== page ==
6 Smart Types of Financing For New Businesses

Updated: Dec 1, 2021

By Eric Goldschein

Money in a jar

Affordable financing is one of the most important tools in an entrepreneur’s bag. Having money to finance startup costs, cover payroll gaps, afford impactful marketing campaigns, and otherwise invest in your business is crucial, especially in the early going. Cash flow mismanagement is one of the most common reasons why small businesses fail.

When it comes to financing, new business owners have fewer options than those who run big, long-established businesses. Lenders are more likely to extend low-interest loans to businesses with a history of profitability and responsible spending. If you don’t have time to build that history, there is no substitute.

So if you have business financing needs for your startup, what are your options? You can delve into your savings, ask relatives for investments—or explore these six financing options for new businesses.

SBA Microloans

The Small Business Administration has a program where it partially guarantees bank loans to small businesses. This gives small businesses a chance for a loan with a single-digit interest rate and generous repayment terms.

Most SBA loans are only for well-established businesses, except for the SBA Microloan. Intermediary nonprofit lenders disperse the SBA Microloan funds, lending up to $50,000 to startups and small businesses. Many of these startups are run by women, veterans, minorities, and other overlooked entrepreneurs.

Equipment Financing

If you have a large equipment need for your small business, such as vehicles or heavy machinery, and equipment financing loan is an excellent option.

In this scenario, the lender—it could be a bank, an online lender, or the seller of the equipment itself—extends the exact amount of money needed to purchase the equipment to the borrower. The borrower pays back that amount, plus interest, over a set repayment period.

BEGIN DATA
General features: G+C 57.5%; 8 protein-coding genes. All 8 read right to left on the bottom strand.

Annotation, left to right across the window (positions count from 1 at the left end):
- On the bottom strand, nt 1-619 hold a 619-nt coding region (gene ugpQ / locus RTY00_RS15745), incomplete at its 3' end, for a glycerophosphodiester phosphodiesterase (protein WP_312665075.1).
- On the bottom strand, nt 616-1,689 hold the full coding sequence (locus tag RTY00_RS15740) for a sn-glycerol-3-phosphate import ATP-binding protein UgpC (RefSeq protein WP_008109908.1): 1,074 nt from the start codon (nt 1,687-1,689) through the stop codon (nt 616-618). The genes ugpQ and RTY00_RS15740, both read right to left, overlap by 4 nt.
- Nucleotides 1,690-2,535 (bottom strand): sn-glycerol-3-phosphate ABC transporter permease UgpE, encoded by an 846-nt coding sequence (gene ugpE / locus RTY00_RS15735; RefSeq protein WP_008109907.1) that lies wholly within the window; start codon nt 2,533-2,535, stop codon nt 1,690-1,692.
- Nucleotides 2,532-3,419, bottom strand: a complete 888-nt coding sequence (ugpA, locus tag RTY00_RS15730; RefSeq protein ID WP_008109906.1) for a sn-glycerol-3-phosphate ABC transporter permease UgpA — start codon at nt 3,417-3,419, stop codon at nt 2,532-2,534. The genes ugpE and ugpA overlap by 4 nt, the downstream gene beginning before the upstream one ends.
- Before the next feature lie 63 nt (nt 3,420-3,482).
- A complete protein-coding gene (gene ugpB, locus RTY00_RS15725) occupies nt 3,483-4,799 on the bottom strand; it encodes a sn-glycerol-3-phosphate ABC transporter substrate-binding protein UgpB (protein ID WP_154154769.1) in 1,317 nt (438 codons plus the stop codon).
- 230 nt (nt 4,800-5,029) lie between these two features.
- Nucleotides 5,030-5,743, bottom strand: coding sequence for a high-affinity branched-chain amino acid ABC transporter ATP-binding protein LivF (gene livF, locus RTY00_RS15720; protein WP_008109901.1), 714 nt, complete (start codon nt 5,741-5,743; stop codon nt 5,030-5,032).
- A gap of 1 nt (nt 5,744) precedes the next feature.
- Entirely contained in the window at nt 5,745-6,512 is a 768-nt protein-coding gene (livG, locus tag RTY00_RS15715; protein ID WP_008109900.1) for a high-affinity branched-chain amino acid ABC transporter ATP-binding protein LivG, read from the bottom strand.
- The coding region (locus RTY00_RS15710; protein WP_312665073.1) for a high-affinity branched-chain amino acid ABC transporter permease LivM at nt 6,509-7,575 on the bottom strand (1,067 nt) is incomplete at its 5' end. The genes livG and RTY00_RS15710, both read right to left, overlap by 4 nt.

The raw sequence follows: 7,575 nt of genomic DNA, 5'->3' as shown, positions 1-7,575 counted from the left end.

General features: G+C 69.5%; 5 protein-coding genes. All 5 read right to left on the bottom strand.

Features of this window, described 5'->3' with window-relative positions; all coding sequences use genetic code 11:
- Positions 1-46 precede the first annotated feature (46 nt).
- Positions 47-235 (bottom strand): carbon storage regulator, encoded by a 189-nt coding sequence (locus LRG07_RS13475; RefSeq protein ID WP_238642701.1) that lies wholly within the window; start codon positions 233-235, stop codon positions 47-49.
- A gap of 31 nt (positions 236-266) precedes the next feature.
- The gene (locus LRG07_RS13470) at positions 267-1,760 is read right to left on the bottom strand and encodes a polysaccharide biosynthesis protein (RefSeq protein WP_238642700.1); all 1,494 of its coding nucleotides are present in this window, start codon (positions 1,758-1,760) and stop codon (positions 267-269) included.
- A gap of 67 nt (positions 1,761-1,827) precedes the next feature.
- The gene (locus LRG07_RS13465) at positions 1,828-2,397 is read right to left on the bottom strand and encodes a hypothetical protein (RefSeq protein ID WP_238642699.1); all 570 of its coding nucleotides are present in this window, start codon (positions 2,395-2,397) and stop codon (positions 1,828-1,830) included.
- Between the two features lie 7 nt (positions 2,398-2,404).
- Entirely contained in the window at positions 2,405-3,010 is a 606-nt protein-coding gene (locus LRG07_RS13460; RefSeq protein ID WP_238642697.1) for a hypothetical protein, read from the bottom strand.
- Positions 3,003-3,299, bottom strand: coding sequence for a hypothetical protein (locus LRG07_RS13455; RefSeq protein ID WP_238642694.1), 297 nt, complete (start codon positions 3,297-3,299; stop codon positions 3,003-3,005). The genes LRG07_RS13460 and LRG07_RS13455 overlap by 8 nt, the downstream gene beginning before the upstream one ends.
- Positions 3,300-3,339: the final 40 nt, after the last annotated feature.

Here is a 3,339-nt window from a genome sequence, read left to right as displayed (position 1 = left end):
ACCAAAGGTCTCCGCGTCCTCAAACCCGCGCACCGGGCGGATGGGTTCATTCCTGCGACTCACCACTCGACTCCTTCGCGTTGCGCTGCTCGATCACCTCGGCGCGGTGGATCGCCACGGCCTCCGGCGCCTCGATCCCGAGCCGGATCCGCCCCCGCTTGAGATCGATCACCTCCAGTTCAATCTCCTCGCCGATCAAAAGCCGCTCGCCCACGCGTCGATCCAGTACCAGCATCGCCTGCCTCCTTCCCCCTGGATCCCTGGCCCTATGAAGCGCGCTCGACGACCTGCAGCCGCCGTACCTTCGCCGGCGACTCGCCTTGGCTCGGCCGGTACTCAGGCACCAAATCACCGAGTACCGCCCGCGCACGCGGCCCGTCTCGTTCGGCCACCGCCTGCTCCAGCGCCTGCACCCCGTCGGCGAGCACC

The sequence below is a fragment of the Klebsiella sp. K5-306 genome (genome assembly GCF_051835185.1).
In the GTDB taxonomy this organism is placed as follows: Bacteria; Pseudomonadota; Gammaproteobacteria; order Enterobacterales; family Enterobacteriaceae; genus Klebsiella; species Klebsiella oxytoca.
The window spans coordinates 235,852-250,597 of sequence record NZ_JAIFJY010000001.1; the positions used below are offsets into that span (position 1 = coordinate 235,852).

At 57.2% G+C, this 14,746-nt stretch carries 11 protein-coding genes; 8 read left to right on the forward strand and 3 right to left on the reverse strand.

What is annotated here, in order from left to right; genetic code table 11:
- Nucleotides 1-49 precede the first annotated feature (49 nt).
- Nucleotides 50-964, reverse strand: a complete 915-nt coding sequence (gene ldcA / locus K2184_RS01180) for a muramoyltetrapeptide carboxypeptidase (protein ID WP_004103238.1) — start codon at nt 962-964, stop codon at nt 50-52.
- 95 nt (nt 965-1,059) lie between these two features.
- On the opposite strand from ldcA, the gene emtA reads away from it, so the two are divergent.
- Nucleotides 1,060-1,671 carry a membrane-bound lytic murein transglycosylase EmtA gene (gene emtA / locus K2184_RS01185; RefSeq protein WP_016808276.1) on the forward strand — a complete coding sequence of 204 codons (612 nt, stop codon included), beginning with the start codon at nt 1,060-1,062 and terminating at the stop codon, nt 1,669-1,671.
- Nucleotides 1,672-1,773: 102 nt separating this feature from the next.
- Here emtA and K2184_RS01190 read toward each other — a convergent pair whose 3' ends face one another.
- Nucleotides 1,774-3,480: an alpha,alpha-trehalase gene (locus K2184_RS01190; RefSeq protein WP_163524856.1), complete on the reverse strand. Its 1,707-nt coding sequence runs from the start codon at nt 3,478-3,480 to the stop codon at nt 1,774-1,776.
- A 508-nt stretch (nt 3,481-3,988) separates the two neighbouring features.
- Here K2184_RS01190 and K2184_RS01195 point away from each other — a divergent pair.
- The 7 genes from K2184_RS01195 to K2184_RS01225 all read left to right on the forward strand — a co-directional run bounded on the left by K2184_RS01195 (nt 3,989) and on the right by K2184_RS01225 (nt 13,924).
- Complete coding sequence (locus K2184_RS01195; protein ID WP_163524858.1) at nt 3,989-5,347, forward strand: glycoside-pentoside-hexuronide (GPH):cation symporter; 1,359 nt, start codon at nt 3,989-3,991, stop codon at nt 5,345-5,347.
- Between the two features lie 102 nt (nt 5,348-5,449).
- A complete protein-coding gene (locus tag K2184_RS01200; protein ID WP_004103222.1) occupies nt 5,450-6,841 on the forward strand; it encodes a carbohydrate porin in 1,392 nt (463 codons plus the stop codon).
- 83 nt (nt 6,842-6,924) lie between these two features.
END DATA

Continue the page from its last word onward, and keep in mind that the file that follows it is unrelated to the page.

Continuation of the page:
Equipment financing is relatively affordable and low risk because the loan is “self-secured” by the equipment itself. That means the equipment acts as collateral, so if you miss your payments and default, the lender may seize the equipment to recoup their losses—no further financial penalty necessary.

Invoice Financing or Factoring

If your business operates on an invoicing system and you find that clients take forever to pay what they owe you, you have a few options. One is to finance (or factor) your invoices for immediate funds.

In invoice financing, a lender extends you the vast majority of what you’re owed by a client and charges you a fee based on how long it takes for you to be repaid. In invoice factoring, you essentially sell your invoice to the lender, who then becomes responsible for collecting your client’s debt. You’ll get less of what you’re owed this way, but you’ll regain the time and resources you would have spent on collections.

Business Credit Cards

A business credit card is an excellent and flexible tool for new business owners. Not only does it help you rack up reward points and give you benefits like purchase protection, but you give yourself a short-term loan to repay each purchase.

Eventually, you may qualify for a credit card with a 0% APR introductory rate—which means you’ll pay no interest over the life of the offer. There is no other business loan that will give you such a low rate.